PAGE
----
David MacDonald


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Graduate Student Supervision

Master's Student Supervision (2010 - 2020)
The use of cone beam computed tomography for implant treatment planning at UBC (2020)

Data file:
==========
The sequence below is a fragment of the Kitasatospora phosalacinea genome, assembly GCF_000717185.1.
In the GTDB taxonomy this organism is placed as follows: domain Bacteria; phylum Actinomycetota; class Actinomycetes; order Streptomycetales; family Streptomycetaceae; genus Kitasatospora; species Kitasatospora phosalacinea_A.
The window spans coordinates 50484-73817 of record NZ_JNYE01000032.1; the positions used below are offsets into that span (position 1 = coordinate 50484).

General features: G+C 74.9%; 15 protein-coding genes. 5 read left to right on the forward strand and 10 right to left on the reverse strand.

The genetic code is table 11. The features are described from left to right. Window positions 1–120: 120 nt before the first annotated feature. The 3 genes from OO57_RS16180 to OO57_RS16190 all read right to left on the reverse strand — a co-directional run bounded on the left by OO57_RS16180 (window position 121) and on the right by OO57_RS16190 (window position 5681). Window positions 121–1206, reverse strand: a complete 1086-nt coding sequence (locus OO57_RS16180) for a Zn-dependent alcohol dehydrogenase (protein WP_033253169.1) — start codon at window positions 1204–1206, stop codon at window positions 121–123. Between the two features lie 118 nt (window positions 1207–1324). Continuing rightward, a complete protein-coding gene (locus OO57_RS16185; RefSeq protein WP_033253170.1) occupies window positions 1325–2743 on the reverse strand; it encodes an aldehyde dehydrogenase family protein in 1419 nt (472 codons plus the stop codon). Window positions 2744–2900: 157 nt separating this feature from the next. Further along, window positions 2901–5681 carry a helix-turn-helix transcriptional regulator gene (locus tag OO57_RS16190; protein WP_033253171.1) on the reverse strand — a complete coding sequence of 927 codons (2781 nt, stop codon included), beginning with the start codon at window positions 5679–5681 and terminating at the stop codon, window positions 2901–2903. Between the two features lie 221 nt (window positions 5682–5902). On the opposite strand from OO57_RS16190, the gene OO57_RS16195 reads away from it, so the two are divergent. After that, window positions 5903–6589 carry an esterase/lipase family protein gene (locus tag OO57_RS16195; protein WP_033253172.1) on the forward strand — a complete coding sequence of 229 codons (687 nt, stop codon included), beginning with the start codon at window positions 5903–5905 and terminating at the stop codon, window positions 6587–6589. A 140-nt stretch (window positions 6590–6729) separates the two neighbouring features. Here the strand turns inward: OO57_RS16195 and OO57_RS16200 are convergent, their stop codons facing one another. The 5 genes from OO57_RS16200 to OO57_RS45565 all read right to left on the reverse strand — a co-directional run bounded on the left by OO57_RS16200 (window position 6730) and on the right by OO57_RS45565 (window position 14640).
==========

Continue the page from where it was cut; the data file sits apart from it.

Purpose: Cone beam computed tomography (CBCT) has become the standard of care for many applications in the specialty of periodontics. CBCT is now taken for almost all implant related cases and there is also a clear shift towards higher resolution images. However, the increased radiation dosage from a higher resolution images must be accompanied by valid clinical justification. Aims: The first aim was to conduct an audit of all CBCT prescriptions at the UBC Faculty of Dentistry with a focus on implant related prescriptions. Concurrently, all implant related prescriptions were evaluated for compliance with the current guidelines. The second aim was to evaluate whether altering the mA and kVp values will result in measurement differences on CBCT images. Materials and Methods: Ethics approval was granted for the retrospective portion of this study (Certificates H18-01536 and H19-02001). All CBCT prescriptions were audited from Jan. 1, 2015 to Aug. 31, 2018. However, the prescriptions originating from the Graduate Periodontics and Prosthodontics programs were examined more thoroughly. A major finding from the audit was a shift towards higher resolution images for the small FOV. An in vitro experiment was conducted to determine whether changing the imaging parameters and scatter would affect the measured distance between two adjacent implants placed in a model. Results: Almost all the CBCT scans prescribed in the Periodontics and Prosthodontics departments were prescribed for the purposes of implant treatment planning. In Graduate Periodontics and Prosthodontics, 95% and 94% of the prescriptions, respectively, were compliant with the guidelines published by the AAOMR and the AAP. Manipulation of the imaging parameters did affect the measured distance between the two implants when specific mA and kVp values were compared. The scatter and metal artifacts from the addition of a third implant did not have any effect on the measured distance.Conclusion: CBCT was used judiciously for implant treatment planning in both the Graduate Periodontics and Prosthodontics department. Manipulation of CBCT parameters had a statistically significant effect on the measured distance between two adjacent implants but the potential scatter and metal artifacts from the addition of third implant did not.